That’s not to say that each of these would not improve indirectly from her training. After all, someone in a beginning or intermediate stage of fitness would most definitely see increases in strength from the vigorous and consistent training required to prepare for a competition. It would not be the focus of her training however, nor would measuring these areas provide accurate insight into her chances of success or failure.

Optimal training for a bikini competitor would revolve around hypertrophy-focused exercise and probably some inclusion of high intensity intervals or steady-state cardio for helping speed along fat loss.

Finally, the mother’s main focus might be to lose some weight, gain energy and learn to perform every day tasks in a way that doesn’t cause her pain in her lower back. Maximal strength, separation between the deltoids/triceps, and speed off of the line are probably completely irrelevant to such an individual.

Movements in all three planes of motion that emphasize balance, core control, proper form and bodily awareness will relate much more closely to the results such a trainee is looking for.

Important Considerations: Effectiveness and Safety

Training techniques that benefit one of the above individuals may have no benefit for another. For instance, while the mother of 3 might receive great benefit by learning a kettlebell goblet squat or performing bodyweight reverse lunges while holding suspension straps, these moves might be too rudimentary for anything other than a warm-up for our running back.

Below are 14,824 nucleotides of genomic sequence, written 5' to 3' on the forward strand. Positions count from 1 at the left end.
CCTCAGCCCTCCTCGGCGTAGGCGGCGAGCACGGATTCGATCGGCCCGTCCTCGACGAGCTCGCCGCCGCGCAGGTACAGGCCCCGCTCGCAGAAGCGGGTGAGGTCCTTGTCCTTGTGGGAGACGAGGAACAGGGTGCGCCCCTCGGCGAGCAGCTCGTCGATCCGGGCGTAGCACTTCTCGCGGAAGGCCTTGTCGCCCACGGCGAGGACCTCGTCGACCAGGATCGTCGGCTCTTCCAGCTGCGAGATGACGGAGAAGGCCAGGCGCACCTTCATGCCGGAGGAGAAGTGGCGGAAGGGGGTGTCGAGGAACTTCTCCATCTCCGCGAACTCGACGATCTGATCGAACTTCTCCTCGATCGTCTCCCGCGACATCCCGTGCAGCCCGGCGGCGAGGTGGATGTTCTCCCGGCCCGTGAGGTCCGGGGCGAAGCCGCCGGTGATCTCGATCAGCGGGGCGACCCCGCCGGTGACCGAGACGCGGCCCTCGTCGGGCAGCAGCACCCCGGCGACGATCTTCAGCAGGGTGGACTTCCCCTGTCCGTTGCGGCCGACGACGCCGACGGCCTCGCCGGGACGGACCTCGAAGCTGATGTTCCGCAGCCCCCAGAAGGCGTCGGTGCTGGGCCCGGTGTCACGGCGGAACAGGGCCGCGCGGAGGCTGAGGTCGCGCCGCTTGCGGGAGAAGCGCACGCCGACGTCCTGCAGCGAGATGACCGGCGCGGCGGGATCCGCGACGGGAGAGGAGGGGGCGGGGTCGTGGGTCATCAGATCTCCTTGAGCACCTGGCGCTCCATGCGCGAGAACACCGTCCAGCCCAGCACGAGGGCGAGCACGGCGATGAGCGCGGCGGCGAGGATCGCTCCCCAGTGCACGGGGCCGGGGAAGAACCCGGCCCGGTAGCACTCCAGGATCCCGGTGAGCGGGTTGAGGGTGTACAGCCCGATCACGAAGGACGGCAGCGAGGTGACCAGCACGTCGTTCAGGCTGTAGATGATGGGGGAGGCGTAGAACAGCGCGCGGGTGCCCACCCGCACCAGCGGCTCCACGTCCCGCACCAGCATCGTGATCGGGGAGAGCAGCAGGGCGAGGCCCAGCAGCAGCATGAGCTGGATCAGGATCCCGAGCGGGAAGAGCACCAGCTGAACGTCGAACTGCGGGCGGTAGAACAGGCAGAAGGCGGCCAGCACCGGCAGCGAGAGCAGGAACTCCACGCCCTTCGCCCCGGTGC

Likewise, while banded squats might fit in perfectly to a running back’s training regimen, the carry-over to the physique athlete or the mother of 3 would likely be minimal at best.

It’s also important to understand that at different points in a person’s training program, there can be different needs. Going back to the kettlebell goblet squat and running back example, immediately post-season during a corrective exercise phase, the goblet squat could be an excellent choice to provide time for the athlete’s back to recover from the season, and to reinforce the proper squatting pattern in preparation for more advanced strength phases further into the offseason.

To take it a step further, if we look at the needs of the mother with a back injury, it becomes quite clear that universally-applied rules of training might not only be inefficient and wrong, but can potentially be dangerous as well and lead to injury.

While barbell back squats, deadlifts and power cleans would likely be excellent foundational movements for the running back, these moves could prove disastrous for the mother of 3. She may not even be able to get into a proper squatting or deadlifting position, much less be able to support the force against her spine without exacerbating her herniation issues.